But when the Cavaliers opened the second half with a 14-2 tear by making steals, getting rebounds and hitting shots, the sleeping Wahoo giant came to life. The crowd was so loud you couldn’t hear the ref’s whistle blow, and Old Dominion had to call two timeouts to try and calm things down. Suddenly everything was more exciting—crowd shots during timeouts on the Jumbotron while classic rock bellowed through the JPJ’s extraordinary sound system were more entertaining than any gimmick contest or stunt performer. Suddenly it didn’t matter that the Cavs were playing in a third-tier tournament after having been rejected by the NCAA and the NIT. It was just a good ole basketball nailbiter, fun to watch no matter what emblems were on the opposing jerseys.

“It seems to be in style to be a little bit cynical about postseason opportunities like this,” said ODU Coach Blaine Taylor after the game. “And boy I tell you what, you had a hard time watching that game thinking it wasn’t an experience that the kids didn’t enjoy and wasn’t worthwhile.”

“In the end, everybody can have who they got, and I’ll take Sean Singletary,” said UVA Coach Dave Leitao. “He just continues to rewrite a story that’s already a bestseller in the annals of Virginia basketball.”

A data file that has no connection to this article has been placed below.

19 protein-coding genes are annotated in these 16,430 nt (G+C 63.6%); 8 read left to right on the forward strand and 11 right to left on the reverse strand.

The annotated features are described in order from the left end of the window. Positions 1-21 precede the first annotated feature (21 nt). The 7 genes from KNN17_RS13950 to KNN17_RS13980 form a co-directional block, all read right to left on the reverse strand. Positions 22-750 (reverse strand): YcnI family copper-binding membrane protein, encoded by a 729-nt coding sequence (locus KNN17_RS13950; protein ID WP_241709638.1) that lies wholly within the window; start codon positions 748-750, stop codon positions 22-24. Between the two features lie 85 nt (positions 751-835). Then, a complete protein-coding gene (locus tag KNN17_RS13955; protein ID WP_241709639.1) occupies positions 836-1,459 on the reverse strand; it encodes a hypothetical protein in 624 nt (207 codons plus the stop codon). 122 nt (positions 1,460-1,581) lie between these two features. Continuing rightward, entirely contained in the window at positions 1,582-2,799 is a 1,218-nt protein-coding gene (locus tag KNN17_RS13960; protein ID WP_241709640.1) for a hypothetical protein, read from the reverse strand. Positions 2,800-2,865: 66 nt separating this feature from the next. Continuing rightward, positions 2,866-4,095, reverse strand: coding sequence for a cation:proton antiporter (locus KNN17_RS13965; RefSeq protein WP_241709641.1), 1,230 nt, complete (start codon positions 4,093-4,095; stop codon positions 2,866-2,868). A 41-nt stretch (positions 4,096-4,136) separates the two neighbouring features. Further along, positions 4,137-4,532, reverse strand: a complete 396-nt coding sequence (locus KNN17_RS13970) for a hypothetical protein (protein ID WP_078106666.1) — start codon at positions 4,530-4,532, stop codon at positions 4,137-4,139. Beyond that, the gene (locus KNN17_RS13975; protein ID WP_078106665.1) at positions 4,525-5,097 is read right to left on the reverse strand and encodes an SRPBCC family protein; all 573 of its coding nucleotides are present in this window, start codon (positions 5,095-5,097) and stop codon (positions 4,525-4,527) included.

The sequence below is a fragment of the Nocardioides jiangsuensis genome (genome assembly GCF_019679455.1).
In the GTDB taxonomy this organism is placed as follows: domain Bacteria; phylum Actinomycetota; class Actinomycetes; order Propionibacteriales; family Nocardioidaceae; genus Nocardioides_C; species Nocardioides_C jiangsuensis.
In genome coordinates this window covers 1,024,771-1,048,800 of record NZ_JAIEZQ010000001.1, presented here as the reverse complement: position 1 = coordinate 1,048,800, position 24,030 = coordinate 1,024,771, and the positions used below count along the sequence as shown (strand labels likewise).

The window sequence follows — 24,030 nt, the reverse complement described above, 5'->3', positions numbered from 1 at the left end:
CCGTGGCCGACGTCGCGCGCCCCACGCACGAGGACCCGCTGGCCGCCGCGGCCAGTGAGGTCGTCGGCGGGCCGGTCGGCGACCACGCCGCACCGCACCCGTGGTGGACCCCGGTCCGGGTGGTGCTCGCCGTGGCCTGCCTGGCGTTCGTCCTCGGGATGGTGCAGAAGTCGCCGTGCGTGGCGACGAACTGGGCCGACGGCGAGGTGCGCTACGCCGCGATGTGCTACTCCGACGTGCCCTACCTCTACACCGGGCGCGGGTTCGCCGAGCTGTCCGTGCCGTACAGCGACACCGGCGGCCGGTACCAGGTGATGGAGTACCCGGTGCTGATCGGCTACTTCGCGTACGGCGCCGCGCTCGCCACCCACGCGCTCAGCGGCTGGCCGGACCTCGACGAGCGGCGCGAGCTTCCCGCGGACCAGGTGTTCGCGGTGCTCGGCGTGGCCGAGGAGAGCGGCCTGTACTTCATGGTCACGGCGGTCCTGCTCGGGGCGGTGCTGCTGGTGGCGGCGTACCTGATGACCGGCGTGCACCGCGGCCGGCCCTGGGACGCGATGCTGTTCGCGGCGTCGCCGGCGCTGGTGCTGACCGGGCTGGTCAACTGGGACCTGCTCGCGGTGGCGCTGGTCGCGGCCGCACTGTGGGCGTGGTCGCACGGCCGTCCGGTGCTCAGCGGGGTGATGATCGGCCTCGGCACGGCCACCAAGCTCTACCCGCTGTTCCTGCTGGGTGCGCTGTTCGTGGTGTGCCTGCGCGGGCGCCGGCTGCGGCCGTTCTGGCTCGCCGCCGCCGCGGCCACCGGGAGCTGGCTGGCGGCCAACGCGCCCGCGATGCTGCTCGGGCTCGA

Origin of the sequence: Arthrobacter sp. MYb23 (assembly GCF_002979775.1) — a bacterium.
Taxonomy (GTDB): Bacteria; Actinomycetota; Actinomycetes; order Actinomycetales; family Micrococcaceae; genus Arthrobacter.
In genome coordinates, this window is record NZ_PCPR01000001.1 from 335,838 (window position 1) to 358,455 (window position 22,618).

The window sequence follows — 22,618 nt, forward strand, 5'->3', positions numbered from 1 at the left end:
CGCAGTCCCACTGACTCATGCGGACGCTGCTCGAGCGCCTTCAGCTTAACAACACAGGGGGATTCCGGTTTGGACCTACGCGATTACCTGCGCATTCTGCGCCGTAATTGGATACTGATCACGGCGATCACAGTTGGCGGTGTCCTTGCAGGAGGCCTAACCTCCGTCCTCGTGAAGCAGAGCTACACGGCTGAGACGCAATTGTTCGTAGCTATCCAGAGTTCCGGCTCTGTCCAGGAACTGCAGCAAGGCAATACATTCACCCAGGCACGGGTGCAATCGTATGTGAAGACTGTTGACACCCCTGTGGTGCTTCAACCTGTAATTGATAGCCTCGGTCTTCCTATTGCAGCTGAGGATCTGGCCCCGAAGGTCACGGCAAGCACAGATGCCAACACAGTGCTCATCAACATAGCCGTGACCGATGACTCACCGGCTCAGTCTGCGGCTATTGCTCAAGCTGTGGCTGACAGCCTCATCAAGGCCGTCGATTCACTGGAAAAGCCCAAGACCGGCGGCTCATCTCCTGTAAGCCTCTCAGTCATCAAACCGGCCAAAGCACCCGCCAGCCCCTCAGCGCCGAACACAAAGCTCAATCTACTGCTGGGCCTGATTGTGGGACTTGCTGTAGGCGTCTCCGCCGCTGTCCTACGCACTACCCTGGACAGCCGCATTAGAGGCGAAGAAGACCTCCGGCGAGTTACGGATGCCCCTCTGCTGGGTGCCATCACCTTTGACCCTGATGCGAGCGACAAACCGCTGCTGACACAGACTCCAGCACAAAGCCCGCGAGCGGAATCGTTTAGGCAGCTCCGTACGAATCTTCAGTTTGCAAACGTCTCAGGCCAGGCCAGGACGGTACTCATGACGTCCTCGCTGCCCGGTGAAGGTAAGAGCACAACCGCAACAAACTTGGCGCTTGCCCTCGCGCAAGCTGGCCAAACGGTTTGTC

C-VILLE welcomes news tips from readers. Send them to

Posted In:     News

Previous Post

Time-sensitive material [March 24]

Next Post

Bob Gibson to leave The Daily Progress [March 26]

Our comments system is designed to foster a lively debate of ideas, offer a forum for the exchange of ad hoc information, and solicit honest, respectful feedback about the work we do. We’re glad you’re participating. Here are a few simple rules to follow, which should be relatively straightforward.

1) Don’t call people names or accuse them of things you cannot support.
2) Don’t direct foul language, racial slurs, or offensive terms at other commenters or our staff.
3) Don’t use the discussion on our site for commercial (or shameless personal) promotion.

We reserve the right to remove posts and ban commenters who violate any of the rules listed above, or the spirit of the discussion. We’re trying to create a safe space for a wide range of people to express themselves, and we believe that goal can only be achieved through thoughtful, sensitive editorial control.

If you have questions or comments about our policies or about a specific post, please send an e-mail to

Leave a Reply

Notify of